“A Woman’s Place is in the White House!”

By Jess Keniston

clintonThe moment one opens a computer or switches on the TV, they are bombarded by the face of Hillary Clinton. Many campaigns in Clinton’s favor scream, “A WOMAN’S PLACE IS IN THE WHITE HOUSE,” implying that in nominating a female president, America has emerged victorious in the battle for women’s rights. Clinton’s feminism, as analyzed through a liberal feminist framework, is effective because she subverts male domination and works for women’s rights. However, many do not agree with her feminist standing.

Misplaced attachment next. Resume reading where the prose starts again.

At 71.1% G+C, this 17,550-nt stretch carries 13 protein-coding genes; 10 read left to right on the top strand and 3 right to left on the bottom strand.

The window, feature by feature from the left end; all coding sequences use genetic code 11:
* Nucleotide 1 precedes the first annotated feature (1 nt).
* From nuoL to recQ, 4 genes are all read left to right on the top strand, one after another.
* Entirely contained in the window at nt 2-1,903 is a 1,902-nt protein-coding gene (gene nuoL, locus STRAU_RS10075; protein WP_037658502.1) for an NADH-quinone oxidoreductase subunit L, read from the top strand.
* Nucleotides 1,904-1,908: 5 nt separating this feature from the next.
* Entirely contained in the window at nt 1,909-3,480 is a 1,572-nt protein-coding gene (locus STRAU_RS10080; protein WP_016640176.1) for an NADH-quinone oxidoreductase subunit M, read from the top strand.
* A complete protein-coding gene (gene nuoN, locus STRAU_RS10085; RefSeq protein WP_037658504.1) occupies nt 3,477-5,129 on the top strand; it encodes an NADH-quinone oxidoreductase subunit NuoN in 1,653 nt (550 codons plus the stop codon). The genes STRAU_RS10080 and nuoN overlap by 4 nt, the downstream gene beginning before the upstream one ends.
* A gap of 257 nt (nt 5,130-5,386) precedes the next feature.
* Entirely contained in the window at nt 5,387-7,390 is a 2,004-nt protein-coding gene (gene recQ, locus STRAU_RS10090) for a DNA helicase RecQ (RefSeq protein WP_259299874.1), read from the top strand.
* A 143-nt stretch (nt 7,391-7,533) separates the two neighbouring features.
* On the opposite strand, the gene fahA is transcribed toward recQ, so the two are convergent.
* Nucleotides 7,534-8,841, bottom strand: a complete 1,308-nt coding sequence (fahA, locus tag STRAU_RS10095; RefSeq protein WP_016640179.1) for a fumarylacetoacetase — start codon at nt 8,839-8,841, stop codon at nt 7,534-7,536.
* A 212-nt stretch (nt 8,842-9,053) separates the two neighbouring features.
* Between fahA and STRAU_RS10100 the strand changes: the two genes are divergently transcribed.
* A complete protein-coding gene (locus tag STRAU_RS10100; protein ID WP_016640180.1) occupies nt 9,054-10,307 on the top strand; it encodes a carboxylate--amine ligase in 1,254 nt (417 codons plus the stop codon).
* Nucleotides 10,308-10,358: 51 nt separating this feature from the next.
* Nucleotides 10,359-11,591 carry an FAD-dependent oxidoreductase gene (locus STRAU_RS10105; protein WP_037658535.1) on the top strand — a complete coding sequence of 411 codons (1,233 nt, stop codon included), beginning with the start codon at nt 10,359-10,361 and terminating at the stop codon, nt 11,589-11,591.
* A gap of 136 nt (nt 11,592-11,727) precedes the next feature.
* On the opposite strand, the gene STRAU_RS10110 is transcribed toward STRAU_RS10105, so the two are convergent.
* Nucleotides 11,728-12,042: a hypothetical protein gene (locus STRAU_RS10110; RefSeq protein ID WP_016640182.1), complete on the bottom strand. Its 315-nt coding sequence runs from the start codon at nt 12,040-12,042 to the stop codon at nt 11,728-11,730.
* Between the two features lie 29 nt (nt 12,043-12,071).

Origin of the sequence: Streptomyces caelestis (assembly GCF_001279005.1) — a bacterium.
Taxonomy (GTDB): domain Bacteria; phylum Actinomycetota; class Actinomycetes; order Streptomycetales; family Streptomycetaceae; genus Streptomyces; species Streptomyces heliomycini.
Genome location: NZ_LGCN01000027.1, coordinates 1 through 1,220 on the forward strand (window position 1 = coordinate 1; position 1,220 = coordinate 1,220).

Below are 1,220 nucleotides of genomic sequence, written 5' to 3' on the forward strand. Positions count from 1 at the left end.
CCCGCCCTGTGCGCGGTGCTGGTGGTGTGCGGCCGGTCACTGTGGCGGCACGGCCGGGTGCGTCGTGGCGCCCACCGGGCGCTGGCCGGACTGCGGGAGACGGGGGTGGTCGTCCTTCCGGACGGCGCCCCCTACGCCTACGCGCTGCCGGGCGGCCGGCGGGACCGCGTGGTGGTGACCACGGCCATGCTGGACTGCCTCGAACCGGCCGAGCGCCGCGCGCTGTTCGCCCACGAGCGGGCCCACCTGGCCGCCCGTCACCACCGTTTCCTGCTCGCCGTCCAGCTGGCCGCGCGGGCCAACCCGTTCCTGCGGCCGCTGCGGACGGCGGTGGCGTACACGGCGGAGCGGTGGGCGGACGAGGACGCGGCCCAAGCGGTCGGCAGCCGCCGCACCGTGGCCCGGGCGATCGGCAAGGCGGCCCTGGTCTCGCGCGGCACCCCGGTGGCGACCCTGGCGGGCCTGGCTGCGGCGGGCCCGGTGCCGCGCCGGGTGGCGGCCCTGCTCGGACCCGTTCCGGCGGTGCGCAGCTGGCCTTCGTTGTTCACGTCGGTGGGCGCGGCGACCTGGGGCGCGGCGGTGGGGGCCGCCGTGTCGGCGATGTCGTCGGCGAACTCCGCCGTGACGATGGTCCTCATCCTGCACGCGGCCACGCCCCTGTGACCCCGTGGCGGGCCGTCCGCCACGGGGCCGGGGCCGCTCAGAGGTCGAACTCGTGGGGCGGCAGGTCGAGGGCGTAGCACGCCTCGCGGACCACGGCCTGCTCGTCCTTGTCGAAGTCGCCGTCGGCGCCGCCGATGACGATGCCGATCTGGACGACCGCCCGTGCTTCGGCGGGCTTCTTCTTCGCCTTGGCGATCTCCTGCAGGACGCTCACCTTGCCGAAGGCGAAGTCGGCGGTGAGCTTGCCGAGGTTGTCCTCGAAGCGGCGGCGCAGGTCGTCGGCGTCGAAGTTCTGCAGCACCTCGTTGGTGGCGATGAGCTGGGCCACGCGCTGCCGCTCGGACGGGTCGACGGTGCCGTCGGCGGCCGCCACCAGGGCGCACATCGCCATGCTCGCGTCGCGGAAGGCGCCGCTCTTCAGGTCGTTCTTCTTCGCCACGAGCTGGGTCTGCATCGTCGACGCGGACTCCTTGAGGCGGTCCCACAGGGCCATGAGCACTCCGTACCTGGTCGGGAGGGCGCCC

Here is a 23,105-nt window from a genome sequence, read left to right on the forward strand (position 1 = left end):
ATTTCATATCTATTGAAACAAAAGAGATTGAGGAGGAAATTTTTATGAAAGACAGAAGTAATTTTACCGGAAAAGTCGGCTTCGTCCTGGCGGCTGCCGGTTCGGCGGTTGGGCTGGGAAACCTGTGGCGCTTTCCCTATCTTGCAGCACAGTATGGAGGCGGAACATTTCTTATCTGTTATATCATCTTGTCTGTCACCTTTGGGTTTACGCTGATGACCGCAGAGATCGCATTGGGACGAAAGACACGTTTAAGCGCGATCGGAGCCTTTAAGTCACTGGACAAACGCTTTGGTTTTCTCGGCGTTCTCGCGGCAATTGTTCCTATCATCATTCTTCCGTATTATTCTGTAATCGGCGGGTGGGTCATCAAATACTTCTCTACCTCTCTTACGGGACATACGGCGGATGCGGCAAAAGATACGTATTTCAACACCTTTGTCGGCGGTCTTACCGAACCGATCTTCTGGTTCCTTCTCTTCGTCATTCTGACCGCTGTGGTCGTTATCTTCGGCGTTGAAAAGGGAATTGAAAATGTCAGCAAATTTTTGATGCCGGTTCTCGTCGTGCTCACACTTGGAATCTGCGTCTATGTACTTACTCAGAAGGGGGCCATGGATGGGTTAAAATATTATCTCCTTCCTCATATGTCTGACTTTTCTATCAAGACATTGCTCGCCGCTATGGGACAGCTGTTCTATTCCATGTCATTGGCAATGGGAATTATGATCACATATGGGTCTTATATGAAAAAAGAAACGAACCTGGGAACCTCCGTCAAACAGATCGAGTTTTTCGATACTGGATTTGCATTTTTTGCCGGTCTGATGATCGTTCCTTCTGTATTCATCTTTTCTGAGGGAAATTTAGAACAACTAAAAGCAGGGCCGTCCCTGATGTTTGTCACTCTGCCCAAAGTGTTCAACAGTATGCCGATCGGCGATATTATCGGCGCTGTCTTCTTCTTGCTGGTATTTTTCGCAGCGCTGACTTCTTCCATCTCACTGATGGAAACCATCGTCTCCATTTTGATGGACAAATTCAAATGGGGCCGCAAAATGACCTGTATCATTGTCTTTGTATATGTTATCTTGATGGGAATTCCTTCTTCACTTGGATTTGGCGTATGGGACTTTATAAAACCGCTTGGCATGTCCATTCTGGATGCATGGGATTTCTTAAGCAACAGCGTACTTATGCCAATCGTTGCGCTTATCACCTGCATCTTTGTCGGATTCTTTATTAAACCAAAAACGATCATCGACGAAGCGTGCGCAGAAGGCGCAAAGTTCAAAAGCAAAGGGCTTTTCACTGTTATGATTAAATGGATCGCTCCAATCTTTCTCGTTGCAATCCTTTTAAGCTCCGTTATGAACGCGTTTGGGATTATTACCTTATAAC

On Clinton’s official campaign website, a quote emblazons the top of a page titled “Women’s rights and opportunity.” It reads: “I am a proud lifelong fighter for women’s issues, because I firmly believe what’s good for women is good for America.” In claiming this, Hillary implies that electing her as president will induce radical change in women’s rights. This statement is bought by some. For example, Clare Foran writes, “Clinton can claim a feminist victory by virtue of winning the nomination,” and quotes television producer Shonda Rhimes when she calls Clinton “a one-woman feminist revolution,” claiming that Hillary is creating real change for women. Judith Lorber claims, “The presence of a woman head of state does not necessarily represent a triumph of feminism, as most women politicians do not represent themselves as champions of women but as leaders of everyone. Feminist political and legal changes are much more likely to come from grassroots political movements and feminist organizations.” In fighting for women’s rights, Hillary may claim that she is a feminist, but will be unable to induce radical change for women while attempting to appeal to everyone.